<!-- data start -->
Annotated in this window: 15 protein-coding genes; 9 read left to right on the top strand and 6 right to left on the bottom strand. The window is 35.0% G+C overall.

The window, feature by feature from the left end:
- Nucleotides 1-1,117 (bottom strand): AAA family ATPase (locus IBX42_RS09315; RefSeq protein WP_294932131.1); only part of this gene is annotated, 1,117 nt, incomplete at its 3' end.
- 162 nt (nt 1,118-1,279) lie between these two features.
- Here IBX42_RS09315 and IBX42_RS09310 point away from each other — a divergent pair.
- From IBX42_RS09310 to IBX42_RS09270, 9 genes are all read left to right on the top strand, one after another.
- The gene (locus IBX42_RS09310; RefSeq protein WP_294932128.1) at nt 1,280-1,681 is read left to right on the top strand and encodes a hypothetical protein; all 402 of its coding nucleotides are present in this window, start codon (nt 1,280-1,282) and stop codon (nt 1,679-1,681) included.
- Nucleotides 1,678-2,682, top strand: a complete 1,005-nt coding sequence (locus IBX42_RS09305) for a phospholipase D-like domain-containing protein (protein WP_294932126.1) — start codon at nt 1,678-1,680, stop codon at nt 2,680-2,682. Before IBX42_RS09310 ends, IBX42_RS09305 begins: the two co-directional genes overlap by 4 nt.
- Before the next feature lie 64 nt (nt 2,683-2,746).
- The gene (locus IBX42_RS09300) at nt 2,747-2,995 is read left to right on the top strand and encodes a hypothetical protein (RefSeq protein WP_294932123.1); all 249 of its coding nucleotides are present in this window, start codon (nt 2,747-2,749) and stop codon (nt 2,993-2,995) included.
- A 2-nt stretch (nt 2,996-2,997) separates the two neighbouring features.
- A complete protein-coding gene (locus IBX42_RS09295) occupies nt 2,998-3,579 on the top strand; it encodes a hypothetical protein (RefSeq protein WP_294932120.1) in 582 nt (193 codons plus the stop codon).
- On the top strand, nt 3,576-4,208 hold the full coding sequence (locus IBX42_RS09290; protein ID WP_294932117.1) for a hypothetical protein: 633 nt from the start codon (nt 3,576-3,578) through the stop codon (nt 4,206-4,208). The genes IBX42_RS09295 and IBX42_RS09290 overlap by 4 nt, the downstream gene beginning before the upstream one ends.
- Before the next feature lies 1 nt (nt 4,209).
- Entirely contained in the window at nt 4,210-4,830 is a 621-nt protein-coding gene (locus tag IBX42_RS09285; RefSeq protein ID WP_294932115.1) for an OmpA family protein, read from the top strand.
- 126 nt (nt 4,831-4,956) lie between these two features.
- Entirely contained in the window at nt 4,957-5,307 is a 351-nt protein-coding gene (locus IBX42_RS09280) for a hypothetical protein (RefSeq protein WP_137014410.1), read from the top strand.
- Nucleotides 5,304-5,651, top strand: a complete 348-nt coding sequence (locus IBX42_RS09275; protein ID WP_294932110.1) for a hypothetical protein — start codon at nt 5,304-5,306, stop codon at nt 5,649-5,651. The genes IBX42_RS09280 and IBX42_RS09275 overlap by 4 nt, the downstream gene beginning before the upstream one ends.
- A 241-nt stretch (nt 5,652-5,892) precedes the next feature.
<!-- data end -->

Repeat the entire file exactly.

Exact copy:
Annotated in this window: 15 protein-coding genes; 9 read left to right on the top strand and 6 right to left on the bottom strand. The window is 35.0% G+C overall.

The window, feature by feature from the left end:
- Nucleotides 1-1,117 (bottom strand): AAA family ATPase (locus IBX42_RS09315; RefSeq protein WP_294932131.1); only part of this gene is annotated, 1,117 nt, incomplete at its 3' end.
- 162 nt (nt 1,118-1,279) lie between these two features.
- Here IBX42_RS09315 and IBX42_RS09310 point away from each other — a divergent pair.
- From IBX42_RS09310 to IBX42_RS09270, 9 genes are all read left to right on the top strand, one after another.
- The gene (locus IBX42_RS09310; RefSeq protein WP_294932128.1) at nt 1,280-1,681 is read left to right on the top strand and encodes a hypothetical protein; all 402 of its coding nucleotides are present in this window, start codon (nt 1,280-1,282) and stop codon (nt 1,679-1,681) included.
- Nucleotides 1,678-2,682, top strand: a complete 1,005-nt coding sequence (locus IBX42_RS09305) for a phospholipase D-like domain-containing protein (protein WP_294932126.1) — start codon at nt 1,678-1,680, stop codon at nt 2,680-2,682. Before IBX42_RS09310 ends, IBX42_RS09305 begins: the two co-directional genes overlap by 4 nt.
- Before the next feature lie 64 nt (nt 2,683-2,746).
- The gene (locus IBX42_RS09300) at nt 2,747-2,995 is read left to right on the top strand and encodes a hypothetical protein (RefSeq protein WP_294932123.1); all 249 of its coding nucleotides are present in this window, start codon (nt 2,747-2,749) and stop codon (nt 2,993-2,995) included.
- A 2-nt stretch (nt 2,996-2,997) separates the two neighbouring features.
- A complete protein-coding gene (locus IBX42_RS09295) occupies nt 2,998-3,579 on the top strand; it encodes a hypothetical protein (RefSeq protein WP_294932120.1) in 582 nt (193 codons plus the stop codon).
- On the top strand, nt 3,576-4,208 hold the full coding sequence (locus IBX42_RS09290; protein ID WP_294932117.1) for a hypothetical protein: 633 nt from the start codon (nt 3,576-3,578) through the stop codon (nt 4,206-4,208). The genes IBX42_RS09295 and IBX42_RS09290 overlap by 4 nt, the downstream gene beginning before the upstream one ends.
- Before the next feature lies 1 nt (nt 4,209).
- Entirely contained in the window at nt 4,210-4,830 is a 621-nt protein-coding gene (locus tag IBX42_RS09285; RefSeq protein ID WP_294932115.1) for an OmpA family protein, read from the top strand.
- 126 nt (nt 4,831-4,956) lie between these two features.
- Entirely contained in the window at nt 4,957-5,307 is a 351-nt protein-coding gene (locus IBX42_RS09280) for a hypothetical protein (RefSeq protein WP_137014410.1), read from the top strand.
- Nucleotides 5,304-5,651, top strand: a complete 348-nt coding sequence (locus IBX42_RS09275; protein ID WP_294932110.1) for a hypothetical protein — start codon at nt 5,304-5,306, stop codon at nt 5,649-5,651. The genes IBX42_RS09280 and IBX42_RS09275 overlap by 4 nt, the downstream gene beginning before the upstream one ends.
- A 241-nt stretch (nt 5,652-5,892) precedes the next feature.